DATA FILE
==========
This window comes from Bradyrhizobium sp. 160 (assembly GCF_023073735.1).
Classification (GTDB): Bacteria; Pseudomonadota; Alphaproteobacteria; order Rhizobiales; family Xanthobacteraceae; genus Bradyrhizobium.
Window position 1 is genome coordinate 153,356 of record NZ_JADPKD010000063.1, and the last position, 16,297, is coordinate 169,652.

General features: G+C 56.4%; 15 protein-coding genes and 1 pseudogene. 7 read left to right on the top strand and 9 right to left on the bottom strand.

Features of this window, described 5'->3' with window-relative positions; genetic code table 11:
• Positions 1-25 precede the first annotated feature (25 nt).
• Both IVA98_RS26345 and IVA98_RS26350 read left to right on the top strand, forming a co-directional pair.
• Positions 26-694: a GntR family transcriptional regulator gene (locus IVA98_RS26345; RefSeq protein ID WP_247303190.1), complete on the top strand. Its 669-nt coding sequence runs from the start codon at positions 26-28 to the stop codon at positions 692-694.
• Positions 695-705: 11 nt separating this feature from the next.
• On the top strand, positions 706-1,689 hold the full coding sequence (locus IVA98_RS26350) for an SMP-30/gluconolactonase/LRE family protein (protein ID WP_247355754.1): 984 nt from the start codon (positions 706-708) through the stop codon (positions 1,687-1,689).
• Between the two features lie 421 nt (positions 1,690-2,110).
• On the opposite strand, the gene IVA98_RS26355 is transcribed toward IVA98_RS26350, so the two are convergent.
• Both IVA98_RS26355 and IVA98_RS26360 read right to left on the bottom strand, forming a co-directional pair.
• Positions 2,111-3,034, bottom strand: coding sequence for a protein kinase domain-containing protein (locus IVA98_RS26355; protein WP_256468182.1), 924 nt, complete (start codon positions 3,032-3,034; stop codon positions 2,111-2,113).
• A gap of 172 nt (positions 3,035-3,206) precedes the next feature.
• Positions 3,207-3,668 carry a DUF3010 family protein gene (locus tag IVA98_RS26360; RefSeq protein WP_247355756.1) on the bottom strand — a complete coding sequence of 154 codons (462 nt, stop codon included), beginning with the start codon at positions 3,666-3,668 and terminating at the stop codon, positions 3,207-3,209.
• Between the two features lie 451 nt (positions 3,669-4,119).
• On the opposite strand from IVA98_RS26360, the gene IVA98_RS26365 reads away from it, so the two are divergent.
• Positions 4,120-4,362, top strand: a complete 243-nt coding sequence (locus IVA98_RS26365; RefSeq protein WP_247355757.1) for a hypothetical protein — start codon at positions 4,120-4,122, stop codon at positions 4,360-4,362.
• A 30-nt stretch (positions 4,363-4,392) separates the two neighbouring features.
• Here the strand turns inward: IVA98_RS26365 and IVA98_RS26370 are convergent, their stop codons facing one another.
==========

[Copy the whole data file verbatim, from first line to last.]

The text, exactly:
This window comes from Bradyrhizobium sp. 160 (assembly GCF_023073735.1).
Classification (GTDB): Bacteria; Pseudomonadota; Alphaproteobacteria; order Rhizobiales; family Xanthobacteraceae; genus Bradyrhizobium.
Window position 1 is genome coordinate 153,356 of record NZ_JADPKD010000063.1, and the last position, 16,297, is coordinate 169,652.

General features: G+C 56.4%; 15 protein-coding genes and 1 pseudogene. 7 read left to right on the top strand and 9 right to left on the bottom strand.

Features of this window, described 5'->3' with window-relative positions; genetic code table 11:
• Positions 1-25 precede the first annotated feature (25 nt).
• Both IVA98_RS26345 and IVA98_RS26350 read left to right on the top strand, forming a co-directional pair.
• Positions 26-694: a GntR family transcriptional regulator gene (locus IVA98_RS26345; RefSeq protein ID WP_247303190.1), complete on the top strand. Its 669-nt coding sequence runs from the start codon at positions 26-28 to the stop codon at positions 692-694.
• Positions 695-705: 11 nt separating this feature from the next.
• On the top strand, positions 706-1,689 hold the full coding sequence (locus IVA98_RS26350) for an SMP-30/gluconolactonase/LRE family protein (protein ID WP_247355754.1): 984 nt from the start codon (positions 706-708) through the stop codon (positions 1,687-1,689).
• Between the two features lie 421 nt (positions 1,690-2,110).
• On the opposite strand, the gene IVA98_RS26355 is transcribed toward IVA98_RS26350, so the two are convergent.
• Both IVA98_RS26355 and IVA98_RS26360 read right to left on the bottom strand, forming a co-directional pair.
• Positions 2,111-3,034, bottom strand: coding sequence for a protein kinase domain-containing protein (locus IVA98_RS26355; protein WP_256468182.1), 924 nt, complete (start codon positions 3,032-3,034; stop codon positions 2,111-2,113).
• A gap of 172 nt (positions 3,035-3,206) precedes the next feature.
• Positions 3,207-3,668 carry a DUF3010 family protein gene (locus tag IVA98_RS26360; RefSeq protein WP_247355756.1) on the bottom strand — a complete coding sequence of 154 codons (462 nt, stop codon included), beginning with the start codon at positions 3,666-3,668 and terminating at the stop codon, positions 3,207-3,209.
• Between the two features lie 451 nt (positions 3,669-4,119).
• On the opposite strand from IVA98_RS26360, the gene IVA98_RS26365 reads away from it, so the two are divergent.
• Positions 4,120-4,362, top strand: a complete 243-nt coding sequence (locus IVA98_RS26365; RefSeq protein WP_247355757.1) for a hypothetical protein — start codon at positions 4,120-4,122, stop codon at positions 4,360-4,362.
• A 30-nt stretch (positions 4,363-4,392) separates the two neighbouring features.
• Here the strand turns inward: IVA98_RS26365 and IVA98_RS26370 are convergent, their stop codons facing one another.